Back in 2002, a Gilmore Girls soundtrack entitled Our Little Corner of the World was released, though it did not include this lovely track by Sam Phillips, who provides much of the show's score. I can recall having heard the opening section of "How To Dream" during many episodes, and the use of Phillips' warm voice & lilting guitarwork helps the show maintain a continuity of tone from week to week. From her 2001 album, Fan Dance.
BTW: Womenfolk has featured Phillips not once, but twice, & rightly so.
Coming off a slightly down year, NBC's emmy-worthy medical farce Scrubs is having an outstanding fourth season. After finally destroying the show's own supercouple of Zach Braff's J.D. & Sarah Chalke's Elliot in disastrous fashion (after allowing him to pine after her for too much of season three), Scrubs is back to what it does best: oddball-yet-heartfelt comedy.
One thing that Scrubs may do better than anyone else is how it uses its guest stars. Scrubs doesn't book people every week for the showy novelty of it (I'm looking at you, Will & Grace), but actually takes advantage of their talents to make the episode work better. In the past, some of my favorite guests were brought in to play off of John C. McGinley's mercurial Dr. Cox, such as Eric Begosian as Cox's raging shrink or Chris Meloni as the slightly cracked pediatrician for Cox's son. This season began with an entended eight episode stint by Heather Graham, who played a flighty-yet-observant psychiatrist who became a friend & mentor for Elliot, gradually helping that character build the confidence she'd always be somewhat lacking. We've also seen Tom Cavanagh (formerly of Ed) reprise his pitch-perfect role as J.D.'s loser brother for two episodes, Julianna Margulies show up as a malpractice attorney who hounds Turk & romances J.D. for another two, and a really funny appearance by Matthew Perry, who made his directorial debut in an episode that also featured his real-life dad.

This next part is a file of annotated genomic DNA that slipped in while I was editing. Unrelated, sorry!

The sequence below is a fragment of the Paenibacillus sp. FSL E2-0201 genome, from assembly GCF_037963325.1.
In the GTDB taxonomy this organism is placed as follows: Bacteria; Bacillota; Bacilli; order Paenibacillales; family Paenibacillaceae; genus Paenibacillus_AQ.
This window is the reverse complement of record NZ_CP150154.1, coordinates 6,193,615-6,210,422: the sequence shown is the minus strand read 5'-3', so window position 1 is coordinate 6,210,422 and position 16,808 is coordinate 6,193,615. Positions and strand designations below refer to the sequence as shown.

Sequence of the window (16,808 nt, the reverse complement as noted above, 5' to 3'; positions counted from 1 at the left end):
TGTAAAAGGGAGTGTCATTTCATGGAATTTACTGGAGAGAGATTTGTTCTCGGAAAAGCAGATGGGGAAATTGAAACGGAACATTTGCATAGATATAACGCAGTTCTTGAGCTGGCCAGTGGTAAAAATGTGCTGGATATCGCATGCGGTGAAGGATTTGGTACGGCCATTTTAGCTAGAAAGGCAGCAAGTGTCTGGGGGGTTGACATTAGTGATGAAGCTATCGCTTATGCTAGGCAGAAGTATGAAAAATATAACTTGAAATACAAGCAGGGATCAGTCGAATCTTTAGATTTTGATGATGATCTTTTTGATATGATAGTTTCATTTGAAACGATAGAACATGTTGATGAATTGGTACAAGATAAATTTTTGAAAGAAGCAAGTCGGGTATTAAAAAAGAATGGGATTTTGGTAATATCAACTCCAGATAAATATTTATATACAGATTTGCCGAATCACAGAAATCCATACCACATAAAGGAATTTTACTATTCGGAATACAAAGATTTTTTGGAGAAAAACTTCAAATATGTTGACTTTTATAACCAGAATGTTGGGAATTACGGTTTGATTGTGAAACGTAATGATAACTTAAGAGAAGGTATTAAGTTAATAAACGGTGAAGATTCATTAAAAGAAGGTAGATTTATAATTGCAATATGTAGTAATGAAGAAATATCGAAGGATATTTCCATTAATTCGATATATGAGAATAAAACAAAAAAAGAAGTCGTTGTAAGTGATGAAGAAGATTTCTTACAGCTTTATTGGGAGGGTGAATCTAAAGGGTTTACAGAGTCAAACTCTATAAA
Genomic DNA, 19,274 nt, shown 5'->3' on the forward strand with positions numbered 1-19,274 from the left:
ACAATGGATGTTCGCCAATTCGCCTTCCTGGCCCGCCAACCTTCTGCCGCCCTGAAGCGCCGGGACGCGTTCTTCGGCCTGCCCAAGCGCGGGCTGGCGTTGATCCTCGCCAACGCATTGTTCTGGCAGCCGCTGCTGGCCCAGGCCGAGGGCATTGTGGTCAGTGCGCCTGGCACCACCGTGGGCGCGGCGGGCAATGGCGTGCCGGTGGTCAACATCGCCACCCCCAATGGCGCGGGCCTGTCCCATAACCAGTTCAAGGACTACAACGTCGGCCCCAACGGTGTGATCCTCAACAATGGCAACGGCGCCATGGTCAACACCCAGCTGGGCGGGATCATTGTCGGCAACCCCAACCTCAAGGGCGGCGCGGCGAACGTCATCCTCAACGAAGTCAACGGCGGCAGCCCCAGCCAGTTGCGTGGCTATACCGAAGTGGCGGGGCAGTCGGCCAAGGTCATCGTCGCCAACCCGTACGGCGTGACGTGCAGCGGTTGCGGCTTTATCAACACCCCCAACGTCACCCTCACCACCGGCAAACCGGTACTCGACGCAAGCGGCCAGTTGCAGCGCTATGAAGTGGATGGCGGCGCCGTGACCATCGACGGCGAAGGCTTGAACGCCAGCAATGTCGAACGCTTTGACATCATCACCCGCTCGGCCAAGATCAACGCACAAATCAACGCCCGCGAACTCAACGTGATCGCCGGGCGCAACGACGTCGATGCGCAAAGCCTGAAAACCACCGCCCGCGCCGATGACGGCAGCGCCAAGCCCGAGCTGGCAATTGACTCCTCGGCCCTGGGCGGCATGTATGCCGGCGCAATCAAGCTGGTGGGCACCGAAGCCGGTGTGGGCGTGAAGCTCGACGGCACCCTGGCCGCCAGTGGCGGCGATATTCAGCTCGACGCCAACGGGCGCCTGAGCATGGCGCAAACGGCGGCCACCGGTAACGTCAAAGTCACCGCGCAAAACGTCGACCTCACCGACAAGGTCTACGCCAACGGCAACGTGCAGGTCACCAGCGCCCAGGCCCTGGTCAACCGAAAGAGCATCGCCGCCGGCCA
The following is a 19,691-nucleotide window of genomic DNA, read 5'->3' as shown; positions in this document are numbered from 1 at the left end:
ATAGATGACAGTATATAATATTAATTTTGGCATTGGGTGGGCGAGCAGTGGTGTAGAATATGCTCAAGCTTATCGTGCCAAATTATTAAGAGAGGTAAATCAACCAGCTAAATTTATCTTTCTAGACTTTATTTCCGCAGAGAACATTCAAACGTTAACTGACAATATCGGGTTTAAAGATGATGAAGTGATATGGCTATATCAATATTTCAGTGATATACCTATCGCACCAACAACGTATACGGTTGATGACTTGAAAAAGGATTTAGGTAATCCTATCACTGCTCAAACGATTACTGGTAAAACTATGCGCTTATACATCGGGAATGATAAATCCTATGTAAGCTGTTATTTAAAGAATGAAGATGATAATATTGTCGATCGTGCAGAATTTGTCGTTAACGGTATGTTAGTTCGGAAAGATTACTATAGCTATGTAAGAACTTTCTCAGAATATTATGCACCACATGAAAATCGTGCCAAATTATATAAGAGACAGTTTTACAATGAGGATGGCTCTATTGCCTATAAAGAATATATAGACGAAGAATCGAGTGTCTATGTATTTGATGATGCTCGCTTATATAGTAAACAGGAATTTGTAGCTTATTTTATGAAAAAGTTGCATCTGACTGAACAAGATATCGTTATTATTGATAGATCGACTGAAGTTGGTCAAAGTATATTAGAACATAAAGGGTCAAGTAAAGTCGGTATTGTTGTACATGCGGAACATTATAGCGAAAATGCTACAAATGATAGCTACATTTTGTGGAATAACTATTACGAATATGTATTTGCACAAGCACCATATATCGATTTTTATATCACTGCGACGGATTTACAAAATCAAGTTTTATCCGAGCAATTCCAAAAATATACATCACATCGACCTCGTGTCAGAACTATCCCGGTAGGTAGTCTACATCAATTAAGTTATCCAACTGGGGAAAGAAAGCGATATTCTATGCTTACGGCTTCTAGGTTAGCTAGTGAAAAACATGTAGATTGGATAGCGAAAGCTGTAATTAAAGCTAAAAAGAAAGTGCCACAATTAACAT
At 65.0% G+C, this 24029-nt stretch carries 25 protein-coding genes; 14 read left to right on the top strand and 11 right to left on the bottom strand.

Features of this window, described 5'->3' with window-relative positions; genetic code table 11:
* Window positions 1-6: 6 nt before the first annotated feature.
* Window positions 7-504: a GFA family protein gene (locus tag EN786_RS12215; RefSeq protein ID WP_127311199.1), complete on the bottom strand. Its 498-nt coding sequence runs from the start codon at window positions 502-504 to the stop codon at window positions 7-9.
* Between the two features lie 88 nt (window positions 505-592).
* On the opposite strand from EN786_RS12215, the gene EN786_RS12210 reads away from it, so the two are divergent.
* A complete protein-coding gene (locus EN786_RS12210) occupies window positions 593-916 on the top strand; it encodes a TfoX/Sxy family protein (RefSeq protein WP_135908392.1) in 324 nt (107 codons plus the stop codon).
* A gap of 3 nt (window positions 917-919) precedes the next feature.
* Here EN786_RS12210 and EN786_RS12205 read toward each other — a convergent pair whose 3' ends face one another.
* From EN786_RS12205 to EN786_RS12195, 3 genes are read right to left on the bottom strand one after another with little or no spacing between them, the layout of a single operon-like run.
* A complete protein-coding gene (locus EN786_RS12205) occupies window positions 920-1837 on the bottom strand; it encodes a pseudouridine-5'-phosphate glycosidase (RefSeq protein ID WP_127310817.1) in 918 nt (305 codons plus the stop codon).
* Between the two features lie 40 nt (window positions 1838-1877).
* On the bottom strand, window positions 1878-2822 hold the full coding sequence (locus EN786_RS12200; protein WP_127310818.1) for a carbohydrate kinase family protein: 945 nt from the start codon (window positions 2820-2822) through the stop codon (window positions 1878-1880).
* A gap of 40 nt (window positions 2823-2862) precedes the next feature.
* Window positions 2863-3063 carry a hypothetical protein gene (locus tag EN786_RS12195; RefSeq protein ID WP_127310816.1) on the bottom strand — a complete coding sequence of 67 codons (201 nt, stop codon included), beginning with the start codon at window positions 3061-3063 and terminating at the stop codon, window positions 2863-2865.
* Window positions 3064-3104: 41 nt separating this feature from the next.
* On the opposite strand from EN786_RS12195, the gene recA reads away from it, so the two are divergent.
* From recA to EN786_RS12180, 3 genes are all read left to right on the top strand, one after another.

A couple weeks ago, TV Shows on DVD tipped me off to an interesting tidbit. In this season's ninth episode, Donald Faison's Turk got a new phone number: 916-CALL-TURK. Apparently, calling that number will connect you to a message from Faison or can also go through to an actual phone on the Scrubs set, which cast members & others answer from time to time. How cool is that? I have yet to call, because I really can't think of anything worthwhile to talk about (on second thought, I could ask Chalke about The 'Bu). There's more info on this at the show's official site.
From the description of tonite's episode, it sounds like it might be the dreaded clip show (I hate them so), but hopefully I'll be proven wrong.
Scrubs also put out its own soundtrack in 2002. It included this track, the show's theme song, by Chad Fischer's LA-based band Lazlo Bane.
The rest of the Tuesday nite line-up is pretty scarce. FX usually plays its hand on Tuesdays, but Nip/Tuck ended its second season a little while ago & The Shield doesn't return for its fourth until 2005. I do sometimes tune in to NYPD Blue, just to see what Zach Morris is up to these days. I'm finding it amusing to see how Bochco & Co. write around Sipowicz's personal life, since the actress who plays his wife left the show last year. It's Blue's twelfth & last season, and while I've never been a real fan of the show, for whatever reason I'm moderately curious to see how it wraps up.
In other TV-related news, apparently I jinxed it with yesterday's post. As reported by USA Today & many other news sources, it appears that Scottish actor/comedian Craig Ferguson has been appointed as the new host of the Late Late Show on CBS. I'm sorry Michael. I guess it's back to the funditry. I don't think it was my fault, but you can still blame me if you want.
That took too long to write...apologies for posting so close to primetime.